Tuesday, October 25, 2016
Why the Law Turns a Blind Eye to Militias
Read Mother Jones reporter Shane Bauer's undercover look at the right-wing militia movement.
When Mother Jones reporter Shane Bauer signed up to train with a militia group in California last spring, he came equipped with woodland camo, combat boots, and a semi-automatic rifle. On a mountainside outside the San Francisco Bay Area, he joined other similarly armed recruits. Over the course of several trainings, they learned about marksmanship, land navigation, patrolling, rappelling, radio communication, and code language. They also learned how to hold defensive positions and set up bases.
The group Bauer joined was the California State Militia (CSM), which describes itself as a collection of "concerned citizen soldiers" seeking to defend America from all enemies, foreign and domestic. CSM doesn't conceal its activities; it shares photos of its trainings on Facebook. In March, CSM's Bravo Company posted snapshots of camo-clad militia members gathered in the woods, setting up camp and aiming their rifles among the towering pines. "We had fun, built stronger relationships and ate great," one member wrote on the Facebook page.
These military-style trainings have no connection to the US military or a government-sponsored militia. Yet they are legal so long as they don't cross the line into inciting violence or civil unrest. Under California law, it is illegal for a "paramilitary organization" to train with weapons if it engages in "instruction or training in guerrilla warfare or sabotage." Violators are subject to one year of imprisonment and/or a fine of up to $1,000. When I asked the California attorney general's office if there was any reason to believe that CSM's activities might violate state law, a spokeswoman said the office was unable to provide any legal analysis and declined to comment further.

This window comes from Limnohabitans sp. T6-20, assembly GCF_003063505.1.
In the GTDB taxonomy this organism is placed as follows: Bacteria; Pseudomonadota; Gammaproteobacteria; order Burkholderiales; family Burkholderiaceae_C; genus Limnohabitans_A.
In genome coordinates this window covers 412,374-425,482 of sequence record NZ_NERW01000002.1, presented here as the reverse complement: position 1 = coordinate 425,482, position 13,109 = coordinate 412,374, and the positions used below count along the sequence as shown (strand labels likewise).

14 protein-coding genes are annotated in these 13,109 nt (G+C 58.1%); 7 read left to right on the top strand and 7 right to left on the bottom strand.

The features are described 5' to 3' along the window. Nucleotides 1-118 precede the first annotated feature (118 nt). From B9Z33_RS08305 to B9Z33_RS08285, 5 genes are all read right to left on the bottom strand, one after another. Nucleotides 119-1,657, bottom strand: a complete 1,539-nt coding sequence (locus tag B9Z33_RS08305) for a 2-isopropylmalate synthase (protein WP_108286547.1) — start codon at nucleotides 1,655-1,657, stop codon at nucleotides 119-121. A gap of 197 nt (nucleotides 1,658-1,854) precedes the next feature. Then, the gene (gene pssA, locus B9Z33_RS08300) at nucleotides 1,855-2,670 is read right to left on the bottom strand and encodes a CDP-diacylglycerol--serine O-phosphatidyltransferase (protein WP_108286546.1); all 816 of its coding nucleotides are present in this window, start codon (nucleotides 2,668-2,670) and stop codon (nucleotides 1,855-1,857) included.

Nationwide, 41 states have laws that place restrictions on private paramilitary activity. The laws fall into two categories: those that limit or regulate private military groups and those that limit or regulate private military training. The penalties vary. In Idaho, training people in ways to maim or kill with the intent to further "civil disorder" is punishable by up to 10 years in prison and/or up to a $50,000 fine. In Pennsylvania, training people to use guns or bombs with intent to further civil disorder is a first-degree misdemeanor. Arizona law forbids anyone besides the government from maintaining "troops under arms"; doing so is a class 5 felony—a minor crime comparable to improperly storing used tires.
...Some anti-paramilitary laws have been around since the Reconstruction Era, when they were intended to prevent the reemergence of Confederate armies. Many have their roots in the 1980s, when hate groups like the Ku Klux Klan began running training camps. The Anti-Defamation League, which monitors extremist activity, was so alarmed by these reports that it drew up model anti-paramilitary legislation, and over the next decade, 24 states passed restrictions on paramilitary activity. The new ordinances were enforced against white supremacists in a few scattered cases.